Newsletters still an effective business tool

Updated 8/25/2014 5:16 AM

Back in the not-so-long-ago day, glossy four-color newsletters with high production and mailing costs were an integral part of many small business marketing campaigns.

They still are, delivering sometimes chatty and sometimes thought provoking messages to their intended audiences -- and, thanks to companies such as Constant Contact that provide formatting and email list management support, doing so far less expensively.

Email may be an important cost containment factor, but content -- written to meld the business' communications goals and reader interests -- determines whether a newsletter is effective.

Newsletters "help me stay visible and give valuable information to my clients," says Cathy Leman, whose NutriFit Inc. emails a bi-weekly newsletter to 1,000 subscribers.

Leman's is an intentionally chatty newsletter that, with an open rate ranging between 20 and 24 percent, subscribers obviously like to read. A monthly recipe, which in early August was Whole Wheat Blueberry Bars, generally "is the biggest click-on," Leman says.

Leman, whose Glen Ellyn business centers on fitness and nutrition therapy, works hard to establish a rapport with readers. "Fitness and nutrition need to be positive," she says. "There can be a lot of intimidation and embarrassment, so I want the newsletter to be something personal, something that makes me approachable."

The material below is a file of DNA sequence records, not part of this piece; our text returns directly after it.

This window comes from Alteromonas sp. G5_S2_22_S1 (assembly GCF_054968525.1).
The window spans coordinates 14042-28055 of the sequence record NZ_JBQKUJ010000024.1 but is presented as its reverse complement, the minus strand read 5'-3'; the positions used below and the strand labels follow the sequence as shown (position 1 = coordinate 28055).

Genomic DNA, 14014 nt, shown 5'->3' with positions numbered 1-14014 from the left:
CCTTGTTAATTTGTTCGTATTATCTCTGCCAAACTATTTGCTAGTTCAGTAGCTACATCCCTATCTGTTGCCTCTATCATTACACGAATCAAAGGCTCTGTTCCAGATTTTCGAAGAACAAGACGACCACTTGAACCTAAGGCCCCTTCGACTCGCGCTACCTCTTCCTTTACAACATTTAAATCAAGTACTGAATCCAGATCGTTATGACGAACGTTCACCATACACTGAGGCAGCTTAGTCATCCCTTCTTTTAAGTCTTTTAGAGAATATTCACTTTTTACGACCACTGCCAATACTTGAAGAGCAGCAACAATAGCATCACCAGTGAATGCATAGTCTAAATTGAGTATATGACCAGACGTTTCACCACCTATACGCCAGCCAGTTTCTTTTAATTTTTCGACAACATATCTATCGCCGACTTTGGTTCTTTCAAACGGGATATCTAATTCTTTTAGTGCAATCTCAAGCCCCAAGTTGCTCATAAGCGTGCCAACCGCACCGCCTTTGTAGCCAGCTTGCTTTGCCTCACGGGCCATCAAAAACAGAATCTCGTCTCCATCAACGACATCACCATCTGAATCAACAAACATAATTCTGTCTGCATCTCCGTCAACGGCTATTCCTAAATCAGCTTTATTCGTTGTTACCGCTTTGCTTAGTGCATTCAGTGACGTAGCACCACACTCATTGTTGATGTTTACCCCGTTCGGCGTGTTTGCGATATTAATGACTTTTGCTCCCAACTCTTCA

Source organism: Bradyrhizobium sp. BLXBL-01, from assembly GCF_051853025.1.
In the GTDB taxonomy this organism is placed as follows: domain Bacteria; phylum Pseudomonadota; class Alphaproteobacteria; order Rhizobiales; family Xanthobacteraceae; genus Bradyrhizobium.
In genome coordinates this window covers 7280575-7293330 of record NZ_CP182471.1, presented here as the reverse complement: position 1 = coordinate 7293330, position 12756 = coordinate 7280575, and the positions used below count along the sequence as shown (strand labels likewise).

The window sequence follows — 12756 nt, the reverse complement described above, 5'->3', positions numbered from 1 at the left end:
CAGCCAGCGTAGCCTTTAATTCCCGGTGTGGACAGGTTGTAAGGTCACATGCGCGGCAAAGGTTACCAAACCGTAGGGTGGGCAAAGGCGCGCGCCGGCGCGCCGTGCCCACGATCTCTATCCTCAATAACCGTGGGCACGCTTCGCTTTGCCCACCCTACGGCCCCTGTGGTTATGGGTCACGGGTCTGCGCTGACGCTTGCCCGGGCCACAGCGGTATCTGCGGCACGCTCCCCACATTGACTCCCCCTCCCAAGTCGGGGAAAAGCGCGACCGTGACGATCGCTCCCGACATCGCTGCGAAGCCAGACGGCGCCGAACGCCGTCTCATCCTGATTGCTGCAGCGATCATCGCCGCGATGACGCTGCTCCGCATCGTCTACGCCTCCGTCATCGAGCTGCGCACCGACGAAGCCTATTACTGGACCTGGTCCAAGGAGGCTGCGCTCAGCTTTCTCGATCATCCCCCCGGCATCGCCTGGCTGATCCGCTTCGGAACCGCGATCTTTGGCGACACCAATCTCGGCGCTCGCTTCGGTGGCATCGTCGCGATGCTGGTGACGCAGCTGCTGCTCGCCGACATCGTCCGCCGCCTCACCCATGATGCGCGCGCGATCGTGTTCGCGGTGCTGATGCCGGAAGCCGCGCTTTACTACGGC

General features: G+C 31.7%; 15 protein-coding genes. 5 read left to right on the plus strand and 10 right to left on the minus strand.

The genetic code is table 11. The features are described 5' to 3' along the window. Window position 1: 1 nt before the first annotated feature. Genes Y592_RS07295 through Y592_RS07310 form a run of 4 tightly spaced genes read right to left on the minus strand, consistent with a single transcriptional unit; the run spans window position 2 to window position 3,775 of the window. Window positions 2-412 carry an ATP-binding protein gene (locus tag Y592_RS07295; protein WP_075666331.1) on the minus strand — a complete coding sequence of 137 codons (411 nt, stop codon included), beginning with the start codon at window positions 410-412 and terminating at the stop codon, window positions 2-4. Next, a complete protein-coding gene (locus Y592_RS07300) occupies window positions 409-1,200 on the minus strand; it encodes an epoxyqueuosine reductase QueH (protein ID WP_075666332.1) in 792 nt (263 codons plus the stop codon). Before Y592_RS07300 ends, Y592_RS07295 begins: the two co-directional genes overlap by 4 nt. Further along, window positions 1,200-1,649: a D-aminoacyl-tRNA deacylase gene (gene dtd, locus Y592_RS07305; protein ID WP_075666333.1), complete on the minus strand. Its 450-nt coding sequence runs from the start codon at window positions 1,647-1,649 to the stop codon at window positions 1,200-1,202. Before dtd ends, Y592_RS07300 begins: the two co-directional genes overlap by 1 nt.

The early August edition talked about Leman's "me and a friend" getaway to Ann Arbor; celebrated birthdays and a client of the month; welcomed new clients; introduced a new personal trainer; suggested a way to relieve neck tension and -- well, you get the idea.

Reading the NutriFit newsletter is like talking with Leman, which is what she wants.

Mike Moebs' weekly monogram is more like reading a textbook -- except the monogram, published 38 times a year, is far better written. An economist and the CEO at Moebs $ervices Inc., an economic research and consulting business in Lake Bluff, Moebs writes for an audience made up of senior executives in banking, credit unions and the investment community.

With a base list of 12,000 C-level people, the monogram "is an educational piece (intended) to get our name out to people," Moebs says. He drafts each issue, which is reviewed and edited by a team of four, including two outsiders.

Much of the content spins from two major research pieces the Moebs firm undertakes annually.

Moebs has published his monogram for 31 years. Clearly, it's effective.

Plan B Consulting's Planning Possibilities newsletter has changed slightly since it first appeared in 2005, which is what Michelle Coussens, owner of the Batavia business, intends.

Plan B's primary clients are nonprofits and small businesses. "I have a lot of long-term clients," Coussens said.

Interestingly, Coussens uses the newsletter to sharpen her own ideas. "I like to write," she says. "This is a great way for me to think about a topic -- collect thoughts (about a subject) I'll be teaching or presenting."

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